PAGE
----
Talks meant to persuade Iran to send most of its enriched uranium abroad — and thus delay its potential to make a nuclear weapon — bogged down Tuesday over fierce Iranian resistance to French participation, diplomats said.
Tuesday was the second day of talks in the Austrian capital between Iran and the United States, Russia and France over Iran's nuclear program. But discussions were delayed at least two hours in an attempt to resolve the impasse over the French.
Tehran says it needs enriched uranium for nuclear fuel but the U.S. and other nations fear that could be used to make weapons. The U.S. says Iran is one to six years away from being able to do so.
Iran had signaled earlier that it might not meet Western demands for a deal under which it would ship most of its enriched material out of the country.
But a more immediate problem Tuesday appeared to be Iranian insistence that France be excluded from any participation in plans to turn the enriched material into fuel for Tehran's research reactor, the diplomats told The Associated Press.
One diplomat — who like the others inside the closed meeting demanded anonymity for discussing confidential information — suggested that the talks could fail unless the problem was resolved.
Iran a 'sleeping partner'?
Iran, which holds a 10 percent share in a Eurodif nuclear plant in France, came to the talks vociferously critical of French President Nicolas Sarkozy's government for withholding enriched uranium from that facility. Areva, the state-run French nuclear company, has described Iran as a "sleeping partner" in Eurodif, which Tehran bought into more than three decades ago.
Iran is under three sets of U.N. Security Council sanctions for defying demands that it freeze uranium enrichment. The sanctions include embargoes on all shipments of sensitive nuclear materials or technology.
In Tehran, Iranian Foreign Minister Manouchehr Mottaki downplayed the problem.
"There are side issues ... with France," he told reporters. "We will talk about it when time is right."
As the meeting was about to reconvene, diplomats said discussion was focusing on a possible compromise that would involve Russia signing a deal with Iran to enrich the material and then "subcontracting" to France to turn it into fuel rods. That would formally meet Tehran's concerns that Paris not be directly involved.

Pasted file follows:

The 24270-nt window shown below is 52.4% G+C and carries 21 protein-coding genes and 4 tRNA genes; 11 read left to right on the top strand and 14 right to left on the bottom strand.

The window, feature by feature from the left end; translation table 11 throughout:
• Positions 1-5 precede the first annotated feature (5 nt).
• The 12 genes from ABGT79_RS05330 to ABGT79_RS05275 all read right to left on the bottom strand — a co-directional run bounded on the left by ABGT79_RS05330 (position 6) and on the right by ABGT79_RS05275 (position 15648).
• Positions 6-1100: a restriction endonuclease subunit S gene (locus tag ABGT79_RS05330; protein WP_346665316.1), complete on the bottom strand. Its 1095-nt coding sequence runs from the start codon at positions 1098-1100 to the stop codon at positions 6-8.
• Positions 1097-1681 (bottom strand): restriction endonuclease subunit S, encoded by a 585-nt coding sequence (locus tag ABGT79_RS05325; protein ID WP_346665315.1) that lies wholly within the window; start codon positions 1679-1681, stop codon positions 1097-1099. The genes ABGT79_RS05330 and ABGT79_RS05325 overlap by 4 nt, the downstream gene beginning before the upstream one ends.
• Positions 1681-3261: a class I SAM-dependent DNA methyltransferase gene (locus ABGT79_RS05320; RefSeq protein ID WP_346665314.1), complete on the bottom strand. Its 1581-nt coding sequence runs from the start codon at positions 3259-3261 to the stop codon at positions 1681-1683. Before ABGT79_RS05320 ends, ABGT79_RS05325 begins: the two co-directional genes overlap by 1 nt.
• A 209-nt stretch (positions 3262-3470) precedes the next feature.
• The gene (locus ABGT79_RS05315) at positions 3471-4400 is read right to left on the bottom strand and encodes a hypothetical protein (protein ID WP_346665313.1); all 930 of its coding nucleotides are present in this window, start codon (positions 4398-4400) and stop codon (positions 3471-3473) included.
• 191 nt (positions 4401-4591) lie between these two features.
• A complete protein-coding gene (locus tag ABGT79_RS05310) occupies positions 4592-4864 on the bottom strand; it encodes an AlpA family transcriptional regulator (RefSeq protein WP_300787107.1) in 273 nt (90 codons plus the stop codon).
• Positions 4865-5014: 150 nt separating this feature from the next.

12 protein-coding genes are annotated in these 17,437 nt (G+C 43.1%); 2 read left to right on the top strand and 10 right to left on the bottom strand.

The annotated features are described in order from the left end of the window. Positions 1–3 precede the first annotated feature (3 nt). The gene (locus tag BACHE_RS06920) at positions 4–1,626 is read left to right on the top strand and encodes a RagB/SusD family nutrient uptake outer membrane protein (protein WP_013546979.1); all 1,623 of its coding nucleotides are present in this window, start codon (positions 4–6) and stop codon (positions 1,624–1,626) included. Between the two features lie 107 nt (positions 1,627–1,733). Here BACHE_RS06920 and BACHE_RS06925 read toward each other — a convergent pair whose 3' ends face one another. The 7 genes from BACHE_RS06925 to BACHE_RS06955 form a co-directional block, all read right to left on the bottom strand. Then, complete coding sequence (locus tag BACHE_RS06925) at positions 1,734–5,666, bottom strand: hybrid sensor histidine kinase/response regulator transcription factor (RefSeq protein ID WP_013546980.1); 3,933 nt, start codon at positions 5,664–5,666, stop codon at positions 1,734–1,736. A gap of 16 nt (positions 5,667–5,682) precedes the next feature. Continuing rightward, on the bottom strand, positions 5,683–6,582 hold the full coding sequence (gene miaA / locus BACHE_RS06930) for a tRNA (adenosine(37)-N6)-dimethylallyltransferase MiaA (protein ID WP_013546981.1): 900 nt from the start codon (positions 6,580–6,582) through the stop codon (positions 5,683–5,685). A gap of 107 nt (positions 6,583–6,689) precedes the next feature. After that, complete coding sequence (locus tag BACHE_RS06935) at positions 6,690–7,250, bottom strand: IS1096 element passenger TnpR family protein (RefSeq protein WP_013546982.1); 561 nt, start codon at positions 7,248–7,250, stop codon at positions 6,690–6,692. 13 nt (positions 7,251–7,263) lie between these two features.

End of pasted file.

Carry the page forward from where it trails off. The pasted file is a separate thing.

International Atomic Energy Agency chief Mohamed ElBaradei said the negotiations between Iran and the U.S., Russia and France got off to a "good start" Monday. However, three diplomats familiar with the discussions suggested little was accomplished besides outlining both sides' positions.
Despite ElBaradei's upbeat assessment, the diplomats said Iran would not elaborate on whether it was ready to ship its enriched material out of the country in Monday's session. They said Tehran had asked questions about the plan put forward by the U.S., Russia and France.
Search for uranium
Before the meeting, Iran's state-run Press TV had cited unidentified officials in Tehran as saying the Islamic Republic was looking to keep its low-enriched uranium and buy what it needed for the Tehran reactor abroad. One said Iran was looking to the U.S., Russia or France for such supplies — a stance that would likely doom the talks, as neither the U.S. nor France expected to accept anything short of an Iranian commitment to ship out its own material for further enrichment.
If Iran does what the West says it has already agreed to do, it would turn over more than 2,600 pounds of low-enriched uranium — as much as 75 percent of its declared stockpile. Tentative plans would be for further enrichment in Russia and then conversion in France into metal fuel rods for Iran's nuclear reactor.
Iran agreeing to ship most of its enriched uranium abroad would significantly ease fears about Iran's nuclear program, since 2,205 pounds is the commonly accepted amount of low-enriched uranium needed to produce weapons-grade uranium.
Based on the present Iranian stockpile, the U.S. has estimated that Tehran could produce a nuclear weapon between 2010 and 2015, an assessment that broadly matches those from Israel and other nations.
David Albright of the Washington-based Institute for Science and International Security, which has tracked Iran for signs of covert proliferation, said any such deal would buy only a limited amount of time. He said Tehran could replace 2,600 pounds of low-enriched uranium "in little over a year."
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